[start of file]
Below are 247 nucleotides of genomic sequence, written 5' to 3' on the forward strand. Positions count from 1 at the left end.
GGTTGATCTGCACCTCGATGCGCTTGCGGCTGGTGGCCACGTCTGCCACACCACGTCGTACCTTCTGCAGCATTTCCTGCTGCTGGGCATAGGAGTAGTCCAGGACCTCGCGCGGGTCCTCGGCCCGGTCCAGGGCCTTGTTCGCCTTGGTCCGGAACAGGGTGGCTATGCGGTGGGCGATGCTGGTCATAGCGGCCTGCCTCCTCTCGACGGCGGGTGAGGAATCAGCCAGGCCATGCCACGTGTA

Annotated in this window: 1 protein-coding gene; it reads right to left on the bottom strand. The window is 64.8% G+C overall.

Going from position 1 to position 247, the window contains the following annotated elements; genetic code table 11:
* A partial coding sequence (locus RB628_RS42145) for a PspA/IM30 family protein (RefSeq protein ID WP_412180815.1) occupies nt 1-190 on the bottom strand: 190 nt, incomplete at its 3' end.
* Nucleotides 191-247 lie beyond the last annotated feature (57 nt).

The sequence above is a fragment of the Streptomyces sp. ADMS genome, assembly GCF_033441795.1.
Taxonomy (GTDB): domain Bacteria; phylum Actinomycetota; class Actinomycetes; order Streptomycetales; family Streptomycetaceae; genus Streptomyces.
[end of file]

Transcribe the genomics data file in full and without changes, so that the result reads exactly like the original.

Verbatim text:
Below are 247 nucleotides of genomic sequence, written 5' to 3' on the forward strand. Positions count from 1 at the left end.
GGTTGATCTGCACCTCGATGCGCTTGCGGCTGGTGGCCACGTCTGCCACACCACGTCGTACCTTCTGCAGCATTTCCTGCTGCTGGGCATAGGAGTAGTCCAGGACCTCGCGCGGGTCCTCGGCCCGGTCCAGGGCCTTGTTCGCCTTGGTCCGGAACAGGGTGGCTATGCGGTGGGCGATGCTGGTCATAGCGGCCTGCCTCCTCTCGACGGCGGGTGAGGAATCAGCCAGGCCATGCCACGTGTA

Annotated in this window: 1 protein-coding gene; it reads right to left on the bottom strand. The window is 64.8% G+C overall.

Going from position 1 to position 247, the window contains the following annotated elements; genetic code table 11:
* A partial coding sequence (locus RB628_RS42145) for a PspA/IM30 family protein (RefSeq protein ID WP_412180815.1) occupies nt 1-190 on the bottom strand: 190 nt, incomplete at its 3' end.
* Nucleotides 191-247 lie beyond the last annotated feature (57 nt).

The sequence above is a fragment of the Streptomyces sp. ADMS genome, assembly GCF_033441795.1.
Taxonomy (GTDB): domain Bacteria; phylum Actinomycetota; class Actinomycetes; order Streptomycetales; family Streptomycetaceae; genus Streptomyces.